Canada Pension Plan (CPP) users will be contributing more to the plan next year. It will be the third year of CPP enhancements that took effect in 2019. Because of the 5.25% employer and employee contribution rate, the total contribution per individual in 2021 will be 9.26% higher. The contribution rate for self-employed users is double.
A CPP participant will feel the pinch slightly, since the annual payment will increase from $2,898 in 2020 to $3,166.45. If you were to include the employer’s portion, the total is $6,332.90. While your paycheque will be less, the good news is that the enhancements should work in your favour.
Maximum annual pensionable earnings
The CPP determines the maximum earnings amount for which an individual can contribute to the CPP. In 2021, the maximum annual pensionable earnings will likewise increase to $61,600, where $58,100 is the maximum contributory earnings and $3,500 (constant) is the basic exemption amount.
Understand this point: the size of payments depends on your earnings during your working years, the age when you start receiving the pension, and how much and how long you contribute to the CPP. If you earn more than the maximum annual pensionable earnings, or $61,600 in 2021, you can’t make additional contributions.
The real upside
While the CPP enhancement is piecemeal, from 2019 to 2025, there’s a gradual seven-year phase-in starting on January 1, 2019. A two-year phase-in (2024 and 2025) of the upper earnings limit will follow the five-year contribution rate phase-in (2019-2023) below the yearly maximum pensionable earnings.
The upper earnings limit for 2025 would be $82,700. However, the real upside is that instead of replacing only one-fourth (25%) of the average work earnings, the CPP will now be useful to cover one-third (33.33%).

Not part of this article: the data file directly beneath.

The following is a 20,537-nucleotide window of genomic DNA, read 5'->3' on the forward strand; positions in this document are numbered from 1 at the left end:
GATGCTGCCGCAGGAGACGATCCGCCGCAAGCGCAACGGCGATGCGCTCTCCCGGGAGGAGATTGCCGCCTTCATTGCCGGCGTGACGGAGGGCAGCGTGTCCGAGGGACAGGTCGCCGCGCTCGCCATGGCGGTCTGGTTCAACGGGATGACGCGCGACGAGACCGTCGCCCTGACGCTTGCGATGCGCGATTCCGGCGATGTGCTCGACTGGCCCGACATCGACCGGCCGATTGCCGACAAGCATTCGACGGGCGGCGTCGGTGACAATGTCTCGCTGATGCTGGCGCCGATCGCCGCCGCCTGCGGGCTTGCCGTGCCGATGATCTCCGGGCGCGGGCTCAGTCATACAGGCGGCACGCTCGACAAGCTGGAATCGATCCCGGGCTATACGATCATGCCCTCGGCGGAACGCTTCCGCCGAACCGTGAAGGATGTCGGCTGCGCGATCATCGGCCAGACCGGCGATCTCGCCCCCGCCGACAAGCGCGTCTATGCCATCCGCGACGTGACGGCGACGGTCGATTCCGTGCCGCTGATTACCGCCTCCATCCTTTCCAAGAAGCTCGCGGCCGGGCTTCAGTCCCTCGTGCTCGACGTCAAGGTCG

If the pension replaces 33.33% of the average work earnings, and $710.41 is the average monthly CPP in 2020, your monthly retirement income should be $2,131.44. At 65, you can claim $613.53 monthly from Old Age Security (OAS) and therefore, you only need at least $807.70 in monthly investment income.
Desired retirement income
Assuming you have $174,650 to invest, purchase shares of Canadian Utilities (TSX:CU) to hit the target. This dividend aristocrat pays a 5.55% dividend, so you’ll earn a monthly passive income of $807.76. The $8.55 billion company is one of the most sought-after investments of Canadian retirees.
Canadian Utilities boast of the longest dividend-growth streak on the TSX, nearing 50 consecutive years of dividend increases. It owns a globally diversified portfolio consisting of electrical power lines (87,000 km), 64,500 km pipelines, and generating plants (21 with 2,500 MW in generating capacity).
Don’t forget about the water infrastructure (85,200 cubic metres daily capacity) and natural gas and hydrocarbon storage capacities. The business at home contributes 95% of total revenue, while the rest comes from Australia and others. Canadian Utilities derives 86% of earnings from regulated sources and 14% from long-term contracted assets. Your income should endure, even if you decide the hold the stock for a good 20 years or more.
There’ll be a financial squeeze on users, while the implementation of CPP enhancements is ongoing. However, the increase in income replacement level means filling the income gap is achievable with the right investment. Your life in the sunset years would be comfortable.
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Fool contributor Christopher Liew has no position in any of the stocks mentioned.